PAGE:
National Mills Weekend 14th and 15th May.
Many thanks to the visitors we welcomed over the two days of the National Mills Weekend - we estimated over 200! The positive comments and interest shown make all the hard work worthwhile. Thanks also to the volunteers, many of our guests commented on how well organised and professional the event was.
Situated on the banks of the River Nar in Narborough Norfolk, the historic 19th-century bone mill has been awarded a £92,200 grant from the Heritage Lottery Fund (HLF). The grant will be used to repair and conserve the remains and tell the stories behind its historic significance in the areas agricultural and industrial heritage. The disused mill and its workings (including the waterwheel, millstones , timber gate and sluice-system) will be repaired and conserved with the help of local volunteers and opened up to visitors.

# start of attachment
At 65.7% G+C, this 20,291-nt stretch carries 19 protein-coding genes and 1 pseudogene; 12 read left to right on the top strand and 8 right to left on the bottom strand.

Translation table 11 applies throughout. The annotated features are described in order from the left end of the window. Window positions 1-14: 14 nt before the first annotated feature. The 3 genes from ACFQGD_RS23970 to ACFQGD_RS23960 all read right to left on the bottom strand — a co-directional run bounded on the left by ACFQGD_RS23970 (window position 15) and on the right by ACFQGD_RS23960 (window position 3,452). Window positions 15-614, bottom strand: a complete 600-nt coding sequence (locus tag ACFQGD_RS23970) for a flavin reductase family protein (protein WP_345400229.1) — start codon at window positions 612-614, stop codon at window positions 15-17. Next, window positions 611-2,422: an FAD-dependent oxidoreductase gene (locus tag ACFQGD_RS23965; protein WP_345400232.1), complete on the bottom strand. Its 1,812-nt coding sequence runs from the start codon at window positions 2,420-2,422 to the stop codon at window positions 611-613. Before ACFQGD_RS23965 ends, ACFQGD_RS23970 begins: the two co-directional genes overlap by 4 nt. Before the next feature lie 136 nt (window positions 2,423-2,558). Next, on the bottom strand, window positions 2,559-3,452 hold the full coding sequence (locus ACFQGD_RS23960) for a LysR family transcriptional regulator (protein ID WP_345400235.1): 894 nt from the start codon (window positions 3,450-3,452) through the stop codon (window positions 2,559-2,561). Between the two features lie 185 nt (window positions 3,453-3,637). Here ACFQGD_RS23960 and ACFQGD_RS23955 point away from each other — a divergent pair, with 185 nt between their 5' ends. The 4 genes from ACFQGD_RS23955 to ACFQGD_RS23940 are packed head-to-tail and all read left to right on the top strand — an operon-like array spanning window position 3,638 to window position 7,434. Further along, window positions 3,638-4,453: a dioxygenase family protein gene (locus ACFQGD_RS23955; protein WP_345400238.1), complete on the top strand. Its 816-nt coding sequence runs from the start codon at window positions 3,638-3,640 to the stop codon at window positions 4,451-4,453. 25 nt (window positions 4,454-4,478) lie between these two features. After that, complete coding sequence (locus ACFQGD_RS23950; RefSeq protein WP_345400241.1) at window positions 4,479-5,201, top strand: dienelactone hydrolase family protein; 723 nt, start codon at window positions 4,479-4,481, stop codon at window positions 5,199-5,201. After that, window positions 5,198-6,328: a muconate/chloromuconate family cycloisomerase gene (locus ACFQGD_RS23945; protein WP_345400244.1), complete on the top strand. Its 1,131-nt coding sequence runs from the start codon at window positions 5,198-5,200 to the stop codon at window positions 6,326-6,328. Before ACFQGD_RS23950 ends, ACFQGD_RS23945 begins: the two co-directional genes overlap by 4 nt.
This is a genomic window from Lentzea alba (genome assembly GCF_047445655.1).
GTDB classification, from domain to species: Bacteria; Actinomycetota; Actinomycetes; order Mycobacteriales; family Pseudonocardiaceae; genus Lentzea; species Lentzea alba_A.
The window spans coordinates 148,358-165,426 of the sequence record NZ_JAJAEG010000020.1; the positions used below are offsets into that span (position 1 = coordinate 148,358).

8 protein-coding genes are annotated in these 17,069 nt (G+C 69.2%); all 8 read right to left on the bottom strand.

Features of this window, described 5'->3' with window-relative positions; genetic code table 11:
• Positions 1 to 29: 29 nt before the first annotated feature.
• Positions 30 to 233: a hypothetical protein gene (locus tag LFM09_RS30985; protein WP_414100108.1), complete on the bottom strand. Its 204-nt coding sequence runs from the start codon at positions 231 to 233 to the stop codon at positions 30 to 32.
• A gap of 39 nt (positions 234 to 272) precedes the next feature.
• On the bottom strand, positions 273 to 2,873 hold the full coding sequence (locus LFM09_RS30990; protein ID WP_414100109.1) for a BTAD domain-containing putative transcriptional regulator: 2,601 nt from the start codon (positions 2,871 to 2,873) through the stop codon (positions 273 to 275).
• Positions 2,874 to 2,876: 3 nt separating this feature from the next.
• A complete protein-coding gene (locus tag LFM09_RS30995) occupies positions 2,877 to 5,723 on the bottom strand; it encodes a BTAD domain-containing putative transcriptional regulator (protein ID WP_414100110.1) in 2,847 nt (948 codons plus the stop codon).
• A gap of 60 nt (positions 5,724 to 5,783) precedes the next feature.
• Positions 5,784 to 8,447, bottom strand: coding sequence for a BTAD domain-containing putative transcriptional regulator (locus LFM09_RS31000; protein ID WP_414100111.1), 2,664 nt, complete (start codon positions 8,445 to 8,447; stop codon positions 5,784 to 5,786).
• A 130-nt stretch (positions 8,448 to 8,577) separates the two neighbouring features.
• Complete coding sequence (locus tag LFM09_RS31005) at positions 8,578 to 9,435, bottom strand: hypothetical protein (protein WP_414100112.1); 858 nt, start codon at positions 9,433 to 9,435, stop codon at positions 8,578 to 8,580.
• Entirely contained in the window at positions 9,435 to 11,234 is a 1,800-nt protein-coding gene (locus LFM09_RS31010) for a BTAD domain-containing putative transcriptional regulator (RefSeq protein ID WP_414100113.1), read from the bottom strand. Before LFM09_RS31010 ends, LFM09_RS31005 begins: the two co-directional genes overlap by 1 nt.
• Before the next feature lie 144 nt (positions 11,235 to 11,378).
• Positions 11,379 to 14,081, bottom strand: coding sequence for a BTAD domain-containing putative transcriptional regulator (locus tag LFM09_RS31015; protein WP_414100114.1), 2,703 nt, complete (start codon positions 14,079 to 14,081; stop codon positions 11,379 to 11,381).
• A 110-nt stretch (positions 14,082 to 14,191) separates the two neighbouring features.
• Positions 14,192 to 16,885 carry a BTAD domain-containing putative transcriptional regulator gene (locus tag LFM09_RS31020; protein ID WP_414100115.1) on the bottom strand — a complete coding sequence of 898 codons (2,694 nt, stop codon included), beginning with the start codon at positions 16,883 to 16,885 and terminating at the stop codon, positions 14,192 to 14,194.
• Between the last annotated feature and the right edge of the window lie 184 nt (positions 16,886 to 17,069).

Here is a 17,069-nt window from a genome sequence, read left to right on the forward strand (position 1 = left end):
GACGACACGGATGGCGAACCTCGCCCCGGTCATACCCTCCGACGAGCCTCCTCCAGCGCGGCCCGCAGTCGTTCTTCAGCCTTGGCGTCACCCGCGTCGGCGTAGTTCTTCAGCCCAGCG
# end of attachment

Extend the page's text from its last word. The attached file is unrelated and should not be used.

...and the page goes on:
Information & Volunteers Wanted
Records relating to the Bone Mill are very limited (there are only 4 pre 1970 photos that we know of). We are also looking for volunteers to help with the restoration and preservation work. If you have any information or would like to help on site, please Contact Us
Below are two recently discovered images (April 2016): Left from around 1880, right from the 1920's
There were a number of bone mills operating across Norfolk in the last century but the Narborough Bone Mill is the only site where substantial workings remain. When in operation the mill was used for rendering down into agricultural fertilizer bones from local slaughterhouses and from the whaling industry, with bones transported up the River Nar by barge from the blubber-processing factory at South Lynn. The mill stopped operating in the late 19th century, but the 16-foot diameter (4.9 m) waterwheel and the foundations of the main mill building remain together with underground sluices and two pairs of millstones. The Nar still flows through remains of the staunches and mitre gates.
Site owner Beryl Munford bought the then disused Narborough Maltings in the 1970s with her late husband Robin. The purchase included 1.5 miles of riverbank and the bone mill site. Robin had an ambition to restore the wheel and would be thrilled that his son, daughters and grandchildren are heavily involved in the project.
It is anticipated that the wheel will turn under water power once again on a few occasions each year.